Belfast Telegraph

Friday 19 September 2014

Man wins 'bedroom tax' challenge

David Nelson contested a reduction in his housing benefit over a 'box room' at his home in Glenrothes, Fife

A man has successfully challenged a benefit cut under the so-called "bedroom tax" after a QC ruled that spare rooms must be a minimum size to qualify.

David Nelson, 57, contested a reduction in his housing benefit over a "box room" measuring 66 sq ft at his home in Glenrothes, Fife.

He received a letter saying that a room measuring between 50 and 70 sq ft was suitable as a bedroom for under 10s only, while a room with an area of less than 50 sq ft could not be considered a bedroom at all.

The response came from QC Simon Collins, who was appointed by the Government to judge "bedroom tax" tribunals, the Courier newspaper reported.

Under new welfare reforms, social tenants deemed to have more bedrooms than they need have had their housing benefit reduced since April.

Ministers say it tackles an unfair ''spare room subsidy'' not available to private-sector renters and suggest it will save around £500 million annually as part of the deficit-reduction strategy. But it has sparked protests across the country, with critics claiming it is forcing families into poverty.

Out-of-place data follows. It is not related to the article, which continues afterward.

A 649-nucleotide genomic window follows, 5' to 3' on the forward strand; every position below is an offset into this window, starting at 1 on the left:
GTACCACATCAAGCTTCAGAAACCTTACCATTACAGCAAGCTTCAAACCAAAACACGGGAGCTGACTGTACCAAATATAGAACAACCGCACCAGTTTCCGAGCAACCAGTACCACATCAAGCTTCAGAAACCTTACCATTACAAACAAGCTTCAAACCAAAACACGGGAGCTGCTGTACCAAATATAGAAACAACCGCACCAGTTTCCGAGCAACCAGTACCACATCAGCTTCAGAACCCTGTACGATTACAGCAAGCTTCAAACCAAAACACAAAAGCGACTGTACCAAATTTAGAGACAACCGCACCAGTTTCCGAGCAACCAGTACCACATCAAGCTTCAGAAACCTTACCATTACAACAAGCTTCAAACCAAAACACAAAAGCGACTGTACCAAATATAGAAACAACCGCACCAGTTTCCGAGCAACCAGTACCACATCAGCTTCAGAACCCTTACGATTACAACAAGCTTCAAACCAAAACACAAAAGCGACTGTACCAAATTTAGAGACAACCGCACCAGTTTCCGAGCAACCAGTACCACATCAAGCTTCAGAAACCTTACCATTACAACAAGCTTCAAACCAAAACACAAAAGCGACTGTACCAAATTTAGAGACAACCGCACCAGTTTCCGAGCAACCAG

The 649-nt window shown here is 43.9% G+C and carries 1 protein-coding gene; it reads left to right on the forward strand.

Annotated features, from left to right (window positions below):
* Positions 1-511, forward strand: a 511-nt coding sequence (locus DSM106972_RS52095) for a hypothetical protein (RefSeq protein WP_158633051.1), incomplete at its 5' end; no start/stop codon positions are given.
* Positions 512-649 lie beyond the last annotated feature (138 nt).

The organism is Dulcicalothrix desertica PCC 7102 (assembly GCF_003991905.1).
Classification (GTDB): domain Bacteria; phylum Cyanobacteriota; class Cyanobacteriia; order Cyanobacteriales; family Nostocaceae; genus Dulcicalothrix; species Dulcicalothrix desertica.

Mr Nelson's appeal follows unsuccessful challenges to the policy in Birmingham earlier this year.

He lives with his wife in a three-bedroom property and had already successfully appealed to the local authority that his second bedroom was often used by his son, who acts as his carer. He told the Courier: "The letter I got said a room of 66 sq ft can only be used by a child up to 10 years old. It can't even be used by a lodger because it's too small."

The paper said that although the findings will be used as guidance to future tribunal judges and local authorities, they are not legally binding. Fife Council is said to be considering the ruling, against which it has the right to appeal.

Scotland's Deputy First Minister said the ruling could be of "huge significance" and underlined existing concerns that the policy breached human rights.

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